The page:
Rosemarie Ramon
Horsehair Baskets

“I learned my art form at a young age from my mom, dad,
and grandma. I started picking yucca and devil’s claw with
my grandma when I was four or five. It’s a blessing to have
learned and to know.”


Cultural Community: Tohono o’odham
Location: Tucson
Rosemarie Ramon

I learned my art form at a young age from my mom, dad, and my grandma. I started by picking yucca and devil’s claw with my grandma when I was four or five.

We’d go out to different villages where it’s growing and I’d help. Later on, as I grew a little bit older my mom taught me how to weave horsehair

By the age of seventeen, I started weaving yucca and bear grass.

The Moho (Bear Grass) and Dakwi (Yucca) are a reflection of our culture. A long time ago the O’otham would use these baskets for storage. They weren’t made to sell. They used the baskets to store their food. Now I tell my kids we never used to make our baskets this small.  A lot of them were really big baskets that’s why when you go to museums you see the big baskets and nowadays you don’t see those anymore.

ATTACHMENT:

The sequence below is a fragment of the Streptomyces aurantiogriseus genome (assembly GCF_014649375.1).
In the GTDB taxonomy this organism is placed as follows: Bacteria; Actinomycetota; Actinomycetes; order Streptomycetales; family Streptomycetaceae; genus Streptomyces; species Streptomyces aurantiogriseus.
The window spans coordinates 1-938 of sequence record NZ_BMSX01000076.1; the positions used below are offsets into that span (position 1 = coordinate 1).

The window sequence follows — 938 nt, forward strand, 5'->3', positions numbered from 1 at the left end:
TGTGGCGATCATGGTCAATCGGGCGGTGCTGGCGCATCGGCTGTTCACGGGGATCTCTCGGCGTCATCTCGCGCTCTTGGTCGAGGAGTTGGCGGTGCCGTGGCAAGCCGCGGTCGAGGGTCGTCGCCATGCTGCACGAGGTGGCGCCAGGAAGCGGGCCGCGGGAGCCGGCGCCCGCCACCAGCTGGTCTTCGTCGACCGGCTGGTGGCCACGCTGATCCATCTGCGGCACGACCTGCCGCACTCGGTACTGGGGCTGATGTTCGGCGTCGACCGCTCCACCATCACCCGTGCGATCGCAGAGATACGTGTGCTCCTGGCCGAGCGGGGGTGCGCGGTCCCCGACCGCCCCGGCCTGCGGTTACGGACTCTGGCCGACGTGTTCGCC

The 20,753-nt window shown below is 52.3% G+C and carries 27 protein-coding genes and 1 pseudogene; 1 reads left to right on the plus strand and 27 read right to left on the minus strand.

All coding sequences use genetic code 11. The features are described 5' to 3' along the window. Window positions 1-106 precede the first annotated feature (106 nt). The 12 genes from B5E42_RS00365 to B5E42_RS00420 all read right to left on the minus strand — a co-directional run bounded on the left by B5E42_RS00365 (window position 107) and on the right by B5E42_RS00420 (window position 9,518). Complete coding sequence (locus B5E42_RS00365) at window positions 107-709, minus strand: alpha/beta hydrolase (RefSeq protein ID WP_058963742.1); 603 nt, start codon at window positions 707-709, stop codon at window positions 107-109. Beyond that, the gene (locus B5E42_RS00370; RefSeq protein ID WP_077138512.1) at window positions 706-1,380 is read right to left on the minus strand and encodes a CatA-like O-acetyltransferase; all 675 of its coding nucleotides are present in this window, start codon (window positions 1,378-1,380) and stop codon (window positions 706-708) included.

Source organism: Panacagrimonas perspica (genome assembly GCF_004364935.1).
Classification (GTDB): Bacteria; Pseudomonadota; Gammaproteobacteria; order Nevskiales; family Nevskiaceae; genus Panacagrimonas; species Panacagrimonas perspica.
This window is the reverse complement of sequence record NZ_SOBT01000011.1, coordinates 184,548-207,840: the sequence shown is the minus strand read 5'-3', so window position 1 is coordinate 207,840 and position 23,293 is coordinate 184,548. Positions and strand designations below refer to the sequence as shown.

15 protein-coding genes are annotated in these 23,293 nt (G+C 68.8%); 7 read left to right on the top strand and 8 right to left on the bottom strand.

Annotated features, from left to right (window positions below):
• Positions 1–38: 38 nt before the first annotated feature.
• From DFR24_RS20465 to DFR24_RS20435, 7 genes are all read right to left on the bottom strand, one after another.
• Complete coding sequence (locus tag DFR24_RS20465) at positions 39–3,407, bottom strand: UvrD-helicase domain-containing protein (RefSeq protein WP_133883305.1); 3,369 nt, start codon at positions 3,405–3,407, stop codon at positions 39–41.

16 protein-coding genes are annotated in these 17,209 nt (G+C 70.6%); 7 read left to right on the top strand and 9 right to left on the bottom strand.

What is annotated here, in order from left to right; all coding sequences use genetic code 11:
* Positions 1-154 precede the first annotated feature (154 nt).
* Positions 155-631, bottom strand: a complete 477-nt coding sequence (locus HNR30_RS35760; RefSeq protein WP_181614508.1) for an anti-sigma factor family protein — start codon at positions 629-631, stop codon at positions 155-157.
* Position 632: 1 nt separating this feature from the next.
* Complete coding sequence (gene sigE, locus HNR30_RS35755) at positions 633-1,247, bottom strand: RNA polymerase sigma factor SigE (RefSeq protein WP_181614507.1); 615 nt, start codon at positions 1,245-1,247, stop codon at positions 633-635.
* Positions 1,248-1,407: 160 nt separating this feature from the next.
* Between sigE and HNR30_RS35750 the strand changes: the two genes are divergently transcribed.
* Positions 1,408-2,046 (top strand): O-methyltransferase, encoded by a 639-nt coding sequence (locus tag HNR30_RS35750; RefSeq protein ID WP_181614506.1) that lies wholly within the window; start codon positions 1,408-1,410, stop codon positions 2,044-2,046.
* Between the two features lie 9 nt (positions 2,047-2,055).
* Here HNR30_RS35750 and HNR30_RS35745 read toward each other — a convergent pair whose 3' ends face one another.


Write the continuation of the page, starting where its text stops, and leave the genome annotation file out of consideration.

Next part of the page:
It’s a blessing to have learned and to know how to make them. It’s good because now I can teach my children and grandchildren. 

Beadwork and shellwork have been in our culture for a long time and people often incorporate them in their baskets. The shells come from the ocean, and the ocean to us is really sacred. We used to have warriors that would run to the ocean to pray to the ocean and they would bring back salt. To us, salt is like a medicine and we use it for ceremonies.